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The Spindly Man

They let us use the community center to talk about books. It made sense. What I was doing, it was pretty much community service. Not the kind mandated by a judge. This was more self-imposed.

Eight months ago, not drunk or in a rush or driving through the rain, I’d skipped through a stop sign after picking my son up from third grade, ran us into a furniture truck. Jeremy didn’t die against the dashboard that day, but the surgeries are still coming. His prom date, she’s going to have to look inside to see the real him.

In quick succession, then, I flamed out of my year-to-year contract at our branch of the state university, was back to stocking tools and air conditioners at night.

And this. Talking about books.

More and more, I was thinking it was the only good thing I had in me. My only real gift. And that, if I didn’t share it, then the next time one of Jeremy’s bills came due, my wife’s dad wasn’t going to come through with a check, or the surgeon that day was going to have had one too many drinks at lunch.

I’d put up a flyer at the library, the laundromat, the carwash, both coffee shops.

There were seven of us, most Wednesdays.

This week we were reading Stephen King again. Marcy from the bank had recommended him, because, she said, she was too scared to read him alone. So we went with her into those dark places. Well, I’d already been, but I toured them through—the life, the times, the legend—and then passed a photocopied story out for next week. For this week.

The story was “The Man in the Black Suit.” It was about a nine-year-old kid a century ago, just out fishing one day, then encountering the devil, barely getting away. It had some resonance to it, but no real gore. What I planned to tell the group was that how it worked was it was taking this kid’s blind faith—America’s stubborn Christianity—and making it real all at once. So, really, the story was a confirmation, a celebration. The old man who had been the boy, the old man writing this down in his diary, he was one of the lucky ones, the ones who never had to doubt if angels and demons were real. He knew.

So, the study question, it was going to be which is better, to know or not to know?

And, yes, of course Jeremy was nine that day I picked him up from third grade. He was a year older than his classmates—I’d taught in China for a year, when there were no jobs here—but his age didn’t mean anything to him yet. And now he was probably going to be two years behind. But alive. That’s the epithet I kept tagging onto everything: but alive. As in, this could all be worse. I should be thankful for whatever fell on me next.

Since my shift started at nine, we usually met at six, dinnertime. Each week a different person would bring a casserole, pass out the plates. This week it was Lew’s turn. He was retired Air Force, said he’d taken a stack of paperbacks with him on both tours in ’72. That he was the only one in his bunkhouse who would stay awake reading.

He brought chicken dumplings in a crock pot.

Aside from him, and Marcy—she of the bank—there was Drake, a straitlaced city planner, the one who’d told us about the community center; there was Evelyn, who always brought her crocheting but hardly ever said anything; and Jackie and her daughter Gwen, a junior in high school, there very much against her will for a taste of what literature was going to be like in college.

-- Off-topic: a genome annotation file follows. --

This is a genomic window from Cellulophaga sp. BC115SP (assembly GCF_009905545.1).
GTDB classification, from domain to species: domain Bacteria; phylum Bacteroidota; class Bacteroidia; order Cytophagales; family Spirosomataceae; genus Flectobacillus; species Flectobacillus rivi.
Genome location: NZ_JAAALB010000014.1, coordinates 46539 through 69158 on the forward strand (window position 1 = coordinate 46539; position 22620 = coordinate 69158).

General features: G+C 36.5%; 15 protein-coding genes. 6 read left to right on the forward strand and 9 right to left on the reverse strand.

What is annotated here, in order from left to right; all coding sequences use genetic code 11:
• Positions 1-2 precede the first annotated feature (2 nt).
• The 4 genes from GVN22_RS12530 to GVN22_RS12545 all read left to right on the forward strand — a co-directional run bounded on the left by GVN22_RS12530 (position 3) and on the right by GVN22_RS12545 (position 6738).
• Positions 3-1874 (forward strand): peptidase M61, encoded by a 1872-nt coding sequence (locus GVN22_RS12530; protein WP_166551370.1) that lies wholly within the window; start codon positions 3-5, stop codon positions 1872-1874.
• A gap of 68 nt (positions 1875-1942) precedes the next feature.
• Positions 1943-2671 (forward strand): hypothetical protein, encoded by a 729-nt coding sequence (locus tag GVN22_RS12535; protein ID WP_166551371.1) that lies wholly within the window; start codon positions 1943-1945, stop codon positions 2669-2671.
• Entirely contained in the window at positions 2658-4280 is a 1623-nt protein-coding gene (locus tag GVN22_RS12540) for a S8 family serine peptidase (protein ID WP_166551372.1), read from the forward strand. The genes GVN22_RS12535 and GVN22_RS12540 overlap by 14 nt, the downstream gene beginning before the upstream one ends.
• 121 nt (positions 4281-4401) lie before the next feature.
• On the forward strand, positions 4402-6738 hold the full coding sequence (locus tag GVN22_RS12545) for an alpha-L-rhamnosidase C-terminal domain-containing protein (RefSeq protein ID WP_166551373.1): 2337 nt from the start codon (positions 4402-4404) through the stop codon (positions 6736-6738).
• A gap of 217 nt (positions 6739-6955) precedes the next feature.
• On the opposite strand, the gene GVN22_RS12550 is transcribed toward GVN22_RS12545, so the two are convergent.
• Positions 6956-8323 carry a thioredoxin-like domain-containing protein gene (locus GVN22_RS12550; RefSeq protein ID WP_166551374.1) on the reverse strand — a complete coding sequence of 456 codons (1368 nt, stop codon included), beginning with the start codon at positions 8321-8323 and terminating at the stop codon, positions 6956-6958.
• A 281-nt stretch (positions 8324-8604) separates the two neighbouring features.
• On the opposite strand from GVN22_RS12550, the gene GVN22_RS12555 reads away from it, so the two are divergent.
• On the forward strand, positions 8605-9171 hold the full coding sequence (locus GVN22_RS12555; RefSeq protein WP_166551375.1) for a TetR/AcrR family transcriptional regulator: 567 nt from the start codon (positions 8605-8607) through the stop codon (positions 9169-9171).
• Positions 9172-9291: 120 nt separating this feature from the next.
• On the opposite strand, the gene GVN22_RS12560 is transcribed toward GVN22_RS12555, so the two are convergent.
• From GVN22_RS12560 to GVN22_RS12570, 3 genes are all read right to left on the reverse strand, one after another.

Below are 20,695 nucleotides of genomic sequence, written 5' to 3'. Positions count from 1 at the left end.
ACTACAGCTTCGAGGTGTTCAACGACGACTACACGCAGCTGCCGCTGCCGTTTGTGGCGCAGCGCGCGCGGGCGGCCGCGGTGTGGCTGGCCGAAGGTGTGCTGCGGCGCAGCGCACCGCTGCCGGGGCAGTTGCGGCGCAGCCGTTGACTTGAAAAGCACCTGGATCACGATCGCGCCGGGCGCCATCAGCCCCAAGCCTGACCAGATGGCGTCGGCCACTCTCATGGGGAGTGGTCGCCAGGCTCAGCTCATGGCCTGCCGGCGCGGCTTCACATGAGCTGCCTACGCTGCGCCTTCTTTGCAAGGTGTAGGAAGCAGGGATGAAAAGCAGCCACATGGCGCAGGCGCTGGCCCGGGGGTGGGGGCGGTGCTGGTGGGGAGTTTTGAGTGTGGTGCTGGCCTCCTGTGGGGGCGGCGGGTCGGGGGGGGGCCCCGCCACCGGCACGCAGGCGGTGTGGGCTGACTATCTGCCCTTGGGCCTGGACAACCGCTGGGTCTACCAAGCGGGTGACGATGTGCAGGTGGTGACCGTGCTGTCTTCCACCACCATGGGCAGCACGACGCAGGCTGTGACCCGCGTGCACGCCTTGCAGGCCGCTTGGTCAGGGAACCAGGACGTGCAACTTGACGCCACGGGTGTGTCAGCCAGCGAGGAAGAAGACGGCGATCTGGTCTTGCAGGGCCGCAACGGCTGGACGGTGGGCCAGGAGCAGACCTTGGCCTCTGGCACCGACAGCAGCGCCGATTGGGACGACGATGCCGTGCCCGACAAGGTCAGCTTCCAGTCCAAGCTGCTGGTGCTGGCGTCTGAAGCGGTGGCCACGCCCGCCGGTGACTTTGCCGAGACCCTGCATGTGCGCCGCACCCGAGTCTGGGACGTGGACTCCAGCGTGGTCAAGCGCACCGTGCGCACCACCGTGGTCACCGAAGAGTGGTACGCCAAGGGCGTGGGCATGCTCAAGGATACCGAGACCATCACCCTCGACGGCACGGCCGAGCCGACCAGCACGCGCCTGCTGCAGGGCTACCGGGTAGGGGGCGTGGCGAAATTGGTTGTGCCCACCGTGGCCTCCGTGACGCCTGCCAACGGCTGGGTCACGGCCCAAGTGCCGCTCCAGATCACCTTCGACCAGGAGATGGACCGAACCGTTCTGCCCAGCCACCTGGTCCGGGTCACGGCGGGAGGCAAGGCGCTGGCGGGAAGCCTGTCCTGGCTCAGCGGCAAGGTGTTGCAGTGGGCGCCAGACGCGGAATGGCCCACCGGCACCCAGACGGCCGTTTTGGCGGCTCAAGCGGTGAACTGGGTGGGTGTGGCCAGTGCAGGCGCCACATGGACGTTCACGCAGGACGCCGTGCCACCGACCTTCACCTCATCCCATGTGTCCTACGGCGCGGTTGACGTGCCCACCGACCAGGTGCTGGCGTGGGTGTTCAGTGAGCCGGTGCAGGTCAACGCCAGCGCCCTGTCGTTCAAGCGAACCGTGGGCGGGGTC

In the flyer, I’d of course mentioned my background.

So, we were a healthy group of bookworms. A good mix of backgrounds and ages, anyway, if not very diverse.

When the dumplings were gone and adequately praised, we put our plates under our chairs and dove into King.

Because it was his night—for food, but you could tell he felt responsible for the discussion as well—Lew pinched his jeans up his thighs, leaned forward like telling us a secret, and said that he hoped none of the ladies took a fright to this particular story.

Evelyn tittered, her needle flashing, and I got the sense that one of these nights Lew was going to ask her for coffee afterwards, and she was going to suggest the perfect place.

“Scared me,” Drake said.

He was still wearing his tie from the day’s work. Not loosened or anything.

“Me too,” I lied, just to not leave him hanging.

While King had stories that were terrifying, this one was, in comparison, safe. By burying the nine-year-old’s story in the frame of an old man’s journal, it was locating the devil in another time, another place. One far, far from us.

Jackie elbowed her daughter just enough to get her to talk: “You could tell right away who he was. From the eyes.”

“Those eyes,” Jackie said, seconding her daughter’s motion.

“How did he see out of them?” Lew said, leaning back, crossing his arms.

I nodded, was liking this.

The good thing about voluntary book discussions is that I don’t have to play dentist. Getting people to talk’s not like pulling teeth.

“Because they were—because there were flames in his eye sockets, right?” Marcy said.

We all nodded, as if seeing the devil again, as King had drawn him: tall, neatly dressed in a black suit. Subtle claws at the ends of his fingertips. Instead of eyes, just orange flickering flames. And a mouth that could open well past what any human jawbone would allow. And the teeth. Those teeth.

“Maybe he doesn’t have to subscribe to our rules of biology,” I said, looking around the circle for support.

“He has to eat,” Gwen said, all on her own. “He eats that fish, right?”

“It’s not a human hunger, though,” Lew said. “Just doing it for meanness, like. To show off, scare that kid.”

“Good, good,” I said, wanting to stand because it’s the main way I know to think. “But, remember, this is eighty years ago for this old man remembering it now. What would you say if I offered that he just encountered a bad man in the woods that day, then, because of his upbringing, he started to remember him as the devil. He started to add the stuff he knew from Sunday school. Claws, flame, teeth . . . ”